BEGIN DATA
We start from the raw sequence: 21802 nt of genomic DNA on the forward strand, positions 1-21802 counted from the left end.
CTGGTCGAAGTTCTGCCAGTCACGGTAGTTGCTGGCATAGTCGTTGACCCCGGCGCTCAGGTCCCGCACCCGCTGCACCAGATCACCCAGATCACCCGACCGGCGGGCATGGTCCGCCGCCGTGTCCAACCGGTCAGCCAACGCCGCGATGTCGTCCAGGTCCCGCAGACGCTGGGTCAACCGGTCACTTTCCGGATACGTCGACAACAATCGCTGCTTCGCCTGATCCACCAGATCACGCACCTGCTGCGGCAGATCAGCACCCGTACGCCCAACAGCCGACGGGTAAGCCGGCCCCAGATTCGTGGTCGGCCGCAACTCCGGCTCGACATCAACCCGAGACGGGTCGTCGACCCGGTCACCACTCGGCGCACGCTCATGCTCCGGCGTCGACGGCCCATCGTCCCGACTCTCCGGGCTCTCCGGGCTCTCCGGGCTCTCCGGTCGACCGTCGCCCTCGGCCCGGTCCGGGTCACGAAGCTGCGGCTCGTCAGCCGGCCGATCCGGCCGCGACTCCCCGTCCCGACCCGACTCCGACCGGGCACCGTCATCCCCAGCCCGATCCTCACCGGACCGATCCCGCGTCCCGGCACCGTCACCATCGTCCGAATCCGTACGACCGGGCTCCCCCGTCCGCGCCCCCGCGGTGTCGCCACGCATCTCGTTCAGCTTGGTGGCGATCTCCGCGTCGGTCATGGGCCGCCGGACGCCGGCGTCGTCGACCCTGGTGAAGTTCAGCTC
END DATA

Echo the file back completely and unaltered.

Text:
We start from the raw sequence: 21802 nt of genomic DNA on the forward strand, positions 1-21802 counted from the left end.
CTGGTCGAAGTTCTGCCAGTCACGGTAGTTGCTGGCATAGTCGTTGACCCCGGCGCTCAGGTCCCGCACCCGCTGCACCAGATCACCCAGATCACCCGACCGGCGGGCATGGTCCGCCGCCGTGTCCAACCGGTCAGCCAACGCCGCGATGTCGTCCAGGTCCCGCAGACGCTGGGTCAACCGGTCACTTTCCGGATACGTCGACAACAATCGCTGCTTCGCCTGATCCACCAGATCACGCACCTGCTGCGGCAGATCAGCACCCGTACGCCCAACAGCCGACGGGTAAGCCGGCCCCAGATTCGTGGTCGGCCGCAACTCCGGCTCGACATCAACCCGAGACGGGTCGTCGACCCGGTCACCACTCGGCGCACGCTCATGCTCCGGCGTCGACGGCCCATCGTCCCGACTCTCCGGGCTCTCCGGGCTCTCCGGGCTCTCCGGTCGACCGTCGCCCTCGGCCCGGTCCGGGTCACGAAGCTGCGGCTCGTCAGCCGGCCGATCCGGCCGCGACTCCCCGTCCCGACCCGACTCCGACCGGGCACCGTCATCCCCAGCCCGATCCTCACCGGACCGATCCCGCGTCCCGGCACCGTCACCATCGTCCGAATCCGTACGACCGGGCTCCCCCGTCCGCGCCCCCGCGGTGTCGCCACGCATCTCGTTCAGCTTGGTGGCGATCTCCGCGTCGGTCATGGGCCGCCGGACGCCGGCGTCGTCGACCCTGGTGAAGTTCAGCTC